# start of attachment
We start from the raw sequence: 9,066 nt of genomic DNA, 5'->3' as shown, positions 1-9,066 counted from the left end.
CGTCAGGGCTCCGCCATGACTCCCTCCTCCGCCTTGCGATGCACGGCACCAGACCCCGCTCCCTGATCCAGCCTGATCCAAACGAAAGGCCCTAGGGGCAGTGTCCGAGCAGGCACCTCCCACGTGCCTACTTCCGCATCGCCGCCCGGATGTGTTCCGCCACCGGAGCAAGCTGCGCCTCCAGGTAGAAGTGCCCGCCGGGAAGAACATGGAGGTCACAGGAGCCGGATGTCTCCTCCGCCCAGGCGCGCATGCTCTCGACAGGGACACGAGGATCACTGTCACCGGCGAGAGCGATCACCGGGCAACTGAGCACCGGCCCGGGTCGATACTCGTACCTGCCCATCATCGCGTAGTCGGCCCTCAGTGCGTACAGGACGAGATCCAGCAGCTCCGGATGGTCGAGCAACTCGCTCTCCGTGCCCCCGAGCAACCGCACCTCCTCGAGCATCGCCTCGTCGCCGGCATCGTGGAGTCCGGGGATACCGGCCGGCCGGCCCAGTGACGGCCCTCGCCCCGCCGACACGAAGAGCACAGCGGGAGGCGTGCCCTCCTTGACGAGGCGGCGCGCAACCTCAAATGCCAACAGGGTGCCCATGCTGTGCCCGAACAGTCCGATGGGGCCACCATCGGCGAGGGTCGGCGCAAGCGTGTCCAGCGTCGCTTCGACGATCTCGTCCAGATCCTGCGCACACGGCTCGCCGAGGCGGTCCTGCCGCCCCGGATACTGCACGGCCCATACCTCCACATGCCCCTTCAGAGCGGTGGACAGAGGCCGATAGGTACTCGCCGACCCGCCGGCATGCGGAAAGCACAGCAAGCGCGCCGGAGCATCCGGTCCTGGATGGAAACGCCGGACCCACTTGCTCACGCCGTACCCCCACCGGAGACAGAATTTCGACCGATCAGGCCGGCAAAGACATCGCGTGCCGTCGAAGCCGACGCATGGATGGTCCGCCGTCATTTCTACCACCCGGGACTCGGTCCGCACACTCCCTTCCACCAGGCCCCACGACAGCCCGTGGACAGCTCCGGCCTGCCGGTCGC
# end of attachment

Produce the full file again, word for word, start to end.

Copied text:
We start from the raw sequence: 9,066 nt of genomic DNA, 5'->3' as shown, positions 1-9,066 counted from the left end.
CGTCAGGGCTCCGCCATGACTCCCTCCTCCGCCTTGCGATGCACGGCACCAGACCCCGCTCCCTGATCCAGCCTGATCCAAACGAAAGGCCCTAGGGGCAGTGTCCGAGCAGGCACCTCCCACGTGCCTACTTCCGCATCGCCGCCCGGATGTGTTCCGCCACCGGAGCAAGCTGCGCCTCCAGGTAGAAGTGCCCGCCGGGAAGAACATGGAGGTCACAGGAGCCGGATGTCTCCTCCGCCCAGGCGCGCATGCTCTCGACAGGGACACGAGGATCACTGTCACCGGCGAGAGCGATCACCGGGCAACTGAGCACCGGCCCGGGTCGATACTCGTACCTGCCCATCATCGCGTAGTCGGCCCTCAGTGCGTACAGGACGAGATCCAGCAGCTCCGGATGGTCGAGCAACTCGCTCTCCGTGCCCCCGAGCAACCGCACCTCCTCGAGCATCGCCTCGTCGCCGGCATCGTGGAGTCCGGGGATACCGGCCGGCCGGCCCAGTGACGGCCCTCGCCCCGCCGACACGAAGAGCACAGCGGGAGGCGTGCCCTCCTTGACGAGGCGGCGCGCAACCTCAAATGCCAACAGGGTGCCCATGCTGTGCCCGAACAGTCCGATGGGGCCACCATCGGCGAGGGTCGGCGCAAGCGTGTCCAGCGTCGCTTCGACGATCTCGTCCAGATCCTGCGCACACGGCTCGCCGAGGCGGTCCTGCCGCCCCGGATACTGCACGGCCCATACCTCCACATGCCCCTTCAGAGCGGTGGACAGAGGCCGATAGGTACTCGCCGACCCGCCGGCATGCGGAAAGCACAGCAAGCGCGCCGGAGCATCCGGTCCTGGATGGAAACGCCGGACCCACTTGCTCACGCCGTACCCCCACCGGAGACAGAATTTCGACCGATCAGGCCGGCAAAGACATCGCGTGCCGTCGAAGCCGACGCATGGATGGTCCGCCGTCATTTCTACCACCCGGGACTCGGTCCGCACACTCCCTTCCACCAGGCCCCACGACAGCCCGTGGACAGCTCCGGCCTGCCGGTCGC